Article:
2. It penalises competitive industries investing in low-carbon technologies

Protection against the risk of carbon leakage should provide the regulatory certainty for industries in transition towards a low-carbon economy.

However the tiered approach rewards the most carbon intensive and least profitable sectors. This is intrinsic in the formula used, which rewards high carbon intensity combined with low value added (GVA).

On the contrary, the formula punishes a sector investing in carbon emission reductions by giving a lower protection against the risk of carbon leakage as a direct consequence of these investments.


3. It hampers innovation

The ETS is expected to ultimately promote the substitution of high-carbon with low-carbon production. In this respect, solutions may come from within a given sector or as a cross-fertilisation of ideas coming from other sectors. One example is the potential coming from the bioeconomy or circular economy to provide solutions to decarbonise other sectors.

However, the proposed tiered approach provides different carbon cost exposure to different sectors, with the paradox that the most carbon intensive will bear the least carbon costs. As a consequence, the investment signal from the ETS will be totally jeopardised.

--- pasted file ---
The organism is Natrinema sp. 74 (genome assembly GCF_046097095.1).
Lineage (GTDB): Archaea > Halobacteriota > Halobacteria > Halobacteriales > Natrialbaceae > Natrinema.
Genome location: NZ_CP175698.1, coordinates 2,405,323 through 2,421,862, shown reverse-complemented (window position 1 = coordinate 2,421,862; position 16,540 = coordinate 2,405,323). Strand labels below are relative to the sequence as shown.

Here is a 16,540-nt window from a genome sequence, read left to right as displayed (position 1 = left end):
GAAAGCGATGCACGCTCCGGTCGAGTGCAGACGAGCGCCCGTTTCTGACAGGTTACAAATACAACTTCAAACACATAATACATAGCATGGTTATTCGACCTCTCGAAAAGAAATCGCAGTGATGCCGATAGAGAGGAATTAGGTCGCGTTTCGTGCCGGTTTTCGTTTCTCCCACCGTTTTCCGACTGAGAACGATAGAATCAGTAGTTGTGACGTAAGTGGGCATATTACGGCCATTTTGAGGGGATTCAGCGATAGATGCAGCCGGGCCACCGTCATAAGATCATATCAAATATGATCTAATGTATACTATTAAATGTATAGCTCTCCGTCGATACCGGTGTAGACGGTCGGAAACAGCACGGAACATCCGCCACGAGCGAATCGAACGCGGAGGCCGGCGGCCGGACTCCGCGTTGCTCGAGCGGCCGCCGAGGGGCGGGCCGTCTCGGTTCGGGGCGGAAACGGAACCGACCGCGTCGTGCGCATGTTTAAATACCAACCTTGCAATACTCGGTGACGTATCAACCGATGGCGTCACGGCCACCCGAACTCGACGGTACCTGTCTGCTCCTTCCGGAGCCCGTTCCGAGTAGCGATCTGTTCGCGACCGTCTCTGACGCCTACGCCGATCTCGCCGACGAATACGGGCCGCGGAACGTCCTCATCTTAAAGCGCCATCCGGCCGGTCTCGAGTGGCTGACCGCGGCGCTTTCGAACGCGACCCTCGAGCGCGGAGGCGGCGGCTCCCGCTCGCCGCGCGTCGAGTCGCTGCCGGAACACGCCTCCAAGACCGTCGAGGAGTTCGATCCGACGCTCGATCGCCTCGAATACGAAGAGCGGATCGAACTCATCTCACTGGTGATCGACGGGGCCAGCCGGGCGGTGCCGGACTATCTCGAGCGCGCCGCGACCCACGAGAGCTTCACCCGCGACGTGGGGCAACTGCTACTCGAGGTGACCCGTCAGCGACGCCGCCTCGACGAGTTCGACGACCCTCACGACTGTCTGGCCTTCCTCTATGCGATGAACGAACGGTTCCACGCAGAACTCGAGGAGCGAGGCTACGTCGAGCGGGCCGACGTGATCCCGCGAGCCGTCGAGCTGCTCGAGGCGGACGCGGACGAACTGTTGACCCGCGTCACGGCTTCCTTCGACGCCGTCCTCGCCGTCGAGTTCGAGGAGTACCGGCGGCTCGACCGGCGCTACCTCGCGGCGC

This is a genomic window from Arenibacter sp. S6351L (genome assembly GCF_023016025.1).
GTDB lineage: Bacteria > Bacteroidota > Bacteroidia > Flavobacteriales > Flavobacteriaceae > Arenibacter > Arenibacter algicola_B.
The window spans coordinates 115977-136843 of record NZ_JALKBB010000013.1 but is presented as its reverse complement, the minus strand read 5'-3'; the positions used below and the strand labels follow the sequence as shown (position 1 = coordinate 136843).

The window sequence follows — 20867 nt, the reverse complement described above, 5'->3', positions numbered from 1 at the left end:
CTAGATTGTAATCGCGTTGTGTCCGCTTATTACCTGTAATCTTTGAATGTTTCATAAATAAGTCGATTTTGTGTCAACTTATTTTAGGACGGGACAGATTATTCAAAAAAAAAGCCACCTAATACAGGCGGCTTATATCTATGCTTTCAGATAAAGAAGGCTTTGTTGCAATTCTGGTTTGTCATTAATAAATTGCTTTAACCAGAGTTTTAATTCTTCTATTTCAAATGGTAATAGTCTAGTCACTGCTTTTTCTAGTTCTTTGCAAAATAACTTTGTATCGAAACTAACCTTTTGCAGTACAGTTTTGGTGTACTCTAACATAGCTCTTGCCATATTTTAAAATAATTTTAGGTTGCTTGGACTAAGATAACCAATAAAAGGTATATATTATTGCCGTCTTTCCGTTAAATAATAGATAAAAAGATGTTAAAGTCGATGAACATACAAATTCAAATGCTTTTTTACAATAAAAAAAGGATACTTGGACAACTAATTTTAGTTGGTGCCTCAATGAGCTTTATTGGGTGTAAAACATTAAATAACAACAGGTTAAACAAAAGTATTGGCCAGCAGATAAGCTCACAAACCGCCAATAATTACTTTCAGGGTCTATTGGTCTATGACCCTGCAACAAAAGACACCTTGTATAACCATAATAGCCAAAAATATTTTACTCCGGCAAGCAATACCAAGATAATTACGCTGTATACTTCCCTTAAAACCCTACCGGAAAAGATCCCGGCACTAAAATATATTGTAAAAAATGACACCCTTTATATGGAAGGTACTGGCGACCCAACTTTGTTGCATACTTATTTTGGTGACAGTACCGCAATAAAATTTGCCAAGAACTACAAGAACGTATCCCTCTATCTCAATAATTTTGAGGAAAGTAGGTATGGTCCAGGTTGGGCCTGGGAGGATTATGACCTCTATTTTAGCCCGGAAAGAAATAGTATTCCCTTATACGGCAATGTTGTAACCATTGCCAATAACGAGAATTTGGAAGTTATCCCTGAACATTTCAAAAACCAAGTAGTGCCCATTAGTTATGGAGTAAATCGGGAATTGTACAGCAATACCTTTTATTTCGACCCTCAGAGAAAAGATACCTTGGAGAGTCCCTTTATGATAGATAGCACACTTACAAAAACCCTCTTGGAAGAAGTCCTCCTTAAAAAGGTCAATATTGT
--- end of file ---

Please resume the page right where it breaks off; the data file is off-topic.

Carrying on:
Sectors which successfully invest in decarbonising their processes are systematically at risk of being pushed outside the EU.

 


Alternatives to the tiered approach

Discussions on tiered free allocation are triggered by the need to avoid the application of the Cross-Sectoral Correction Factor (CSCF). The timing and magnitude of the CSCF are far from being certain, as it depends on a combination of factors (production levels, changes in the market, technological developments, innovation, development of international carbon markets, etc.).

Rather than picking one scenario and fixing the rules for the next 15 years accordingly, the EU should: